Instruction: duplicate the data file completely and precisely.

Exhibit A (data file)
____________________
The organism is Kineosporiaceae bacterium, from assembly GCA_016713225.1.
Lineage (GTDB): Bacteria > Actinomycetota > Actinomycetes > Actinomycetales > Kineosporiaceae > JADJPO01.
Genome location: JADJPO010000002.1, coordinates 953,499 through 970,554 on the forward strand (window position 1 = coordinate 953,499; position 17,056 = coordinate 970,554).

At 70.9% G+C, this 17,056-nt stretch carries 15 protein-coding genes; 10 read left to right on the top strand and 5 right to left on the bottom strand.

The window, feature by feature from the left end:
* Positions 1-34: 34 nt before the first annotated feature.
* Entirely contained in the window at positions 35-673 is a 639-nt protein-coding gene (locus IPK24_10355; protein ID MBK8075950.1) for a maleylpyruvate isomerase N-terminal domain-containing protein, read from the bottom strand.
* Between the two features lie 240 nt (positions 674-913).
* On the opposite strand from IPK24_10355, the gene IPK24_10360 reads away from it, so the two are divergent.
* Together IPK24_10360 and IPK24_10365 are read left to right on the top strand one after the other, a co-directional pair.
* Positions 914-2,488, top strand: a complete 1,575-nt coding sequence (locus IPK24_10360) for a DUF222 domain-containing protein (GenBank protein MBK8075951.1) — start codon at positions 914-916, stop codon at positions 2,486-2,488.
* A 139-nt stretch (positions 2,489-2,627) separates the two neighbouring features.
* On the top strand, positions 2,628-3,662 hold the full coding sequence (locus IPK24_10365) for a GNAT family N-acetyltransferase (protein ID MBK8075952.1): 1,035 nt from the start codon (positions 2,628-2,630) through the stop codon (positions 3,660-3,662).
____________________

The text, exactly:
The organism is Kineosporiaceae bacterium, from assembly GCA_016713225.1.
Lineage (GTDB): Bacteria > Actinomycetota > Actinomycetes > Actinomycetales > Kineosporiaceae > JADJPO01.
Genome location: JADJPO010000002.1, coordinates 953,499 through 970,554 on the forward strand (window position 1 = coordinate 953,499; position 17,056 = coordinate 970,554).

At 70.9% G+C, this 17,056-nt stretch carries 15 protein-coding genes; 10 read left to right on the top strand and 5 right to left on the bottom strand.

The window, feature by feature from the left end:
* Positions 1-34: 34 nt before the first annotated feature.
* Entirely contained in the window at positions 35-673 is a 639-nt protein-coding gene (locus IPK24_10355; protein ID MBK8075950.1) for a maleylpyruvate isomerase N-terminal domain-containing protein, read from the bottom strand.
* Between the two features lie 240 nt (positions 674-913).
* On the opposite strand from IPK24_10355, the gene IPK24_10360 reads away from it, so the two are divergent.
* Together IPK24_10360 and IPK24_10365 are read left to right on the top strand one after the other, a co-directional pair.
* Positions 914-2,488, top strand: a complete 1,575-nt coding sequence (locus IPK24_10360) for a DUF222 domain-containing protein (GenBank protein MBK8075951.1) — start codon at positions 914-916, stop codon at positions 2,486-2,488.
* A 139-nt stretch (positions 2,489-2,627) separates the two neighbouring features.
* On the top strand, positions 2,628-3,662 hold the full coding sequence (locus IPK24_10365) for a GNAT family N-acetyltransferase (protein ID MBK8075952.1): 1,035 nt from the start codon (positions 2,628-2,630) through the stop codon (positions 3,660-3,662).